She looked at me. “And who are… You’re not his daughter?”
“I’m a friend,” I said, and shook her hand.
“Honorary Granddaughter,” said Gene.
I can’t tell you how this moved me. I’ve known Gene and Rosemary for coming on 11 years now. Gene’s been my mentor, and both of them have been my friends and traveling companions.
Though all three of my grandmothers are still living, both of my grandfathers are dead, and I have to admit that in my secret soul, Gene lives in the house they absented. But I never told him this. I didn’t really think I had the right. Besides – isn’t it enough to be his “friend, fan and fellow writer,” as he wrote once in a letter? Sure is. And besides – he already has granddaughters. I was content to let them have him.
Still. He said it today. “Honorary Granddaughter.” And at every lull thereafter in the conversation, I would go into myself, remember that, and just GLOW.
Gene Wolfe and CSE Cooney
November 12, 2010
Open mic last night!
It took a turn for the bleak, but perhaps I set the tone by singing “Mr. Fox” to open us up.
The new guy, Michael, read us the lyrics from a Pink Floyd song (I forget which).
Gene Wolfe read his short story “The Giant” next (it will appear in the forthcoming Boondocks Anthology, an anthology about rural, rather than urban, fantasy), and it made me want to call everyone “Squire” and wear a red bandanna. Unfortunately, I only have a green one.
Gene was followed by Sally Tibbets, who read us infanticidal lullabies.
Gene Wolfe reading at Top Shelf Books
March 17, 2011
I had brunch with Gene and Rosemary Wolfe on Sunday. Port Edwards again — with the pirates and the koi and the cannon. Gene told me a bit about anti-tank and anti-personnel mines. They used to probe for the mines in the grass, go out a distance, and then shoot the mechanism to pieces. That was for the anti-tank ones.
For the anti-personnel ones, there’d either be trip-wire, or they’d be buried very shallowly. He said one way to do render them harmless was to drive a herd of pigs through the minefield (well, not harmless to the pigs.)
“I don’t think the United States ever did it, but some armies use civilians. The Germans used the Poles, for example.”
Gene and Rosemary at Top Shelf Books
November 25, 2011:
“the other piece of architecture i find very interesting,” said gene, and when gene wolfe gets that glint, i lean in, “is an old nubian gateway. and on one side is a king, who is killing his enemy with a big mace. and the enemy, of course, is much smaller than he is. and on the other side… is the queen. and she’s killing her enemy, who is much smaller than she is, also with a mace. and i’ve spent a lot of time thinking about that gate. had the king granted her military power? were they co-rulers? you know something was going on.”
“you should put it in a story!”
“i think i will. i’ve been getting some pressure to write another latro book.”
“i have,” i confessed, “such a crush on latro. i mean, HE SEES GODS! i always did like a man a little touched in the head…” and then, after a hammy pause, pronounced, as grandly as i could, “even if he DOESN’T remember me in the morning.”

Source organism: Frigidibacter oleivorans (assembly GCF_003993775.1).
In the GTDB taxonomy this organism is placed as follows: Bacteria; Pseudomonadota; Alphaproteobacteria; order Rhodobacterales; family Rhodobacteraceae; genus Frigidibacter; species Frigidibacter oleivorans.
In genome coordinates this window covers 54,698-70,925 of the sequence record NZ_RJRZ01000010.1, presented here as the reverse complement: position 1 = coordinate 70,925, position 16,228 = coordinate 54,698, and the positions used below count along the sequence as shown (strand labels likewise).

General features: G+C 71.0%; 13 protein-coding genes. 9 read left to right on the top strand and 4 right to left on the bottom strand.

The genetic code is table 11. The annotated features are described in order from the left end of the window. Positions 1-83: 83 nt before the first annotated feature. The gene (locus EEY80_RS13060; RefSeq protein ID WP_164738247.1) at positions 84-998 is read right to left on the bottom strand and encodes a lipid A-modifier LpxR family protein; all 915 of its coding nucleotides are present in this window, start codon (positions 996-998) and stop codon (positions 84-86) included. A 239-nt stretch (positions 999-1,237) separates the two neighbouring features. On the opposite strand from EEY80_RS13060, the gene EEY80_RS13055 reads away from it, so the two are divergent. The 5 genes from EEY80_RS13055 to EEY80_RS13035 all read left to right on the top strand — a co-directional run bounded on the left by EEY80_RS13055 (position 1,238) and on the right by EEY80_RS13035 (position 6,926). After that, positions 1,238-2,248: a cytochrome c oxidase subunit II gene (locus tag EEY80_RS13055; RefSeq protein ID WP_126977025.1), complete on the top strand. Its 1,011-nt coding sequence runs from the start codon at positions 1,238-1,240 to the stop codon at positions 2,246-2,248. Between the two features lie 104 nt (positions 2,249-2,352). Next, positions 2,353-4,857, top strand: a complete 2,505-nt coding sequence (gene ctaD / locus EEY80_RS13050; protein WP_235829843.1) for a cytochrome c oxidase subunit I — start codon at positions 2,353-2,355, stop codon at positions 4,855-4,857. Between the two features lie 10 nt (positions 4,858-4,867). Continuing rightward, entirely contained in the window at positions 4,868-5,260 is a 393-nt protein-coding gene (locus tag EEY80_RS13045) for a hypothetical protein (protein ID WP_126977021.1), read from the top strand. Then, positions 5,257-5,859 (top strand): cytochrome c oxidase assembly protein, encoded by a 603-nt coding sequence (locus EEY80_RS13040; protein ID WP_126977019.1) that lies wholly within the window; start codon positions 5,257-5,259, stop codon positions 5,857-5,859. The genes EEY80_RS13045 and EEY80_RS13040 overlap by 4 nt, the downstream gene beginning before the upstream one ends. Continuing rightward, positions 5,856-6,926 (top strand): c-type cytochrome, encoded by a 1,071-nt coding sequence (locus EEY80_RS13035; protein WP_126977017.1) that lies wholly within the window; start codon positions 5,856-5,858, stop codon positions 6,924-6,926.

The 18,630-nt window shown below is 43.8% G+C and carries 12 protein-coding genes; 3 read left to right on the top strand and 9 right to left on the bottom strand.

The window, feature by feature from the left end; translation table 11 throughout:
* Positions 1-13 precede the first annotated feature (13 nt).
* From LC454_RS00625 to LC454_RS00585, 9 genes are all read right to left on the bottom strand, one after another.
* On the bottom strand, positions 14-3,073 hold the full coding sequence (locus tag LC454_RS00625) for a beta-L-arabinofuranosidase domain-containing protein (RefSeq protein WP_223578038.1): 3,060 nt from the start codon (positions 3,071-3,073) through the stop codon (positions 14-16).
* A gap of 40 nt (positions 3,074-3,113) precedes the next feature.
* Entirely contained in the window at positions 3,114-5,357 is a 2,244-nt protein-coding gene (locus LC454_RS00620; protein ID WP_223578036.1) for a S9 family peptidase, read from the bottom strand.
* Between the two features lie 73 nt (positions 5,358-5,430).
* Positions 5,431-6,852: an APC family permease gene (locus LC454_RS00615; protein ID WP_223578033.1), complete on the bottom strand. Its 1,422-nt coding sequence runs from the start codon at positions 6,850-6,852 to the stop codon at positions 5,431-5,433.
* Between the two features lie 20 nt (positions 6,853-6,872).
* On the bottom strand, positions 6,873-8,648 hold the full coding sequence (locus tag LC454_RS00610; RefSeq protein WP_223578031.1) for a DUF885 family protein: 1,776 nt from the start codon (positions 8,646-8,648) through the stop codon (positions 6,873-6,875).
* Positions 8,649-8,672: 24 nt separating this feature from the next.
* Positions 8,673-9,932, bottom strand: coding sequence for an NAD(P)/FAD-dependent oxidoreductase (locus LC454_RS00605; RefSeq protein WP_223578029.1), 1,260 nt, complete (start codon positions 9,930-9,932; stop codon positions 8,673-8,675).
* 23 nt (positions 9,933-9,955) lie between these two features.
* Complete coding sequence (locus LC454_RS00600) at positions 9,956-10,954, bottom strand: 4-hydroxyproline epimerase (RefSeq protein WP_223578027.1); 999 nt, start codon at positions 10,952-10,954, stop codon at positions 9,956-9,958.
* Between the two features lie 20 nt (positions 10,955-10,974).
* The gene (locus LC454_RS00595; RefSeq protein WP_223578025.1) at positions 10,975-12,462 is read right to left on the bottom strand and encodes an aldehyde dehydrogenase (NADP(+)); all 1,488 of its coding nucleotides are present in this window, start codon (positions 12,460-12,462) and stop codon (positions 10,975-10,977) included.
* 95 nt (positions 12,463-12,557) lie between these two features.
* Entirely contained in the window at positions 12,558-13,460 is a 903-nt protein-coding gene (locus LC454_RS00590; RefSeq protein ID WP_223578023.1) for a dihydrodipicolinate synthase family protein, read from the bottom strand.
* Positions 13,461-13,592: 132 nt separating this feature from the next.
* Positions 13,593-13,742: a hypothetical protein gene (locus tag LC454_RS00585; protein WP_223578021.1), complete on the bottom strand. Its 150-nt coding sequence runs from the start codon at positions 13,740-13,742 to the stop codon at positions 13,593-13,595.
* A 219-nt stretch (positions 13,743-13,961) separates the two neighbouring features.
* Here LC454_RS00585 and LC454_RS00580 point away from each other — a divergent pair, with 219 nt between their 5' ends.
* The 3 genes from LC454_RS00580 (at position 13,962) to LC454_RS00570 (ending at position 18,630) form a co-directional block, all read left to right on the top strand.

November 22nd, 2011
…AND Gene Wolfe came and asked if I wanted to go out to lunch after. I hadn’t planned on it.
“I have to be in Palatine by two,” I said.
“I can drive you into Palatine,” he said.
So we went to lunch at Emmetts and had a lovely few hours together. He told me a little about Manly Wade Wellman (enough to make me want to read his books about Silver John, the Appalachian bard), but even more about his father, one of those larger-than-life people, Dr. Frederick Creighton Wellman. Listen to this:
In addition to being an author, Wellman was also a doctor of tropical medicine, scientist, administrator, artist, educator, spy, and engineer. Writing under the pen names Cyril Kay-Scott and Richard Irving Carson, Wellman composed plays, novels, short stories, and poems, all of which are represented in the collection. In addition, there is correspondence, exhibition catalogs, Wellman’s autobiography, and a watercolor by Wellman. Already on his second marriage and with four children, Wellman eloped with writer Elsie Dunn (1893-1963). They fled the country and changed their names to Cyril Kay-Scott and Evelyn Scott. After living in Brazil and later returning to the United States, Wellman had a career as an art teacher, a museum director, and upon retiring, wrote his autobiography. (From this website.)
I know we’ll keep writing letters and emails and maybe meet up again at conventions, but it won’t be like the last ten years, the brunches and the movie nights and the road trips. Now that he’s moving out of the area as well, I won’t even be able to pop into his house should I happen to come back for a visit. The little town where he’ll be living is where he and Rosemary were married. Had I stayed, he still would have moved. That’s just the nature of change.
Things did change after that. Rosemary passed away. There is a strawberry on her gravestone, referencing a poem Gene wrote about her, calling her his “Strawberry Girl.” I still wrote emails, letters, and gave the very occasional phone call. He wrote back less and less as he got more tired. I should have called him more — it was the only way to really talk to him. But I was never very good at that.
Anyway, I am happy to share a little of the many encounters I had. I had forgotten much of it. I am so glad I wrote some of it down, at the time.
C. S. E. Cooney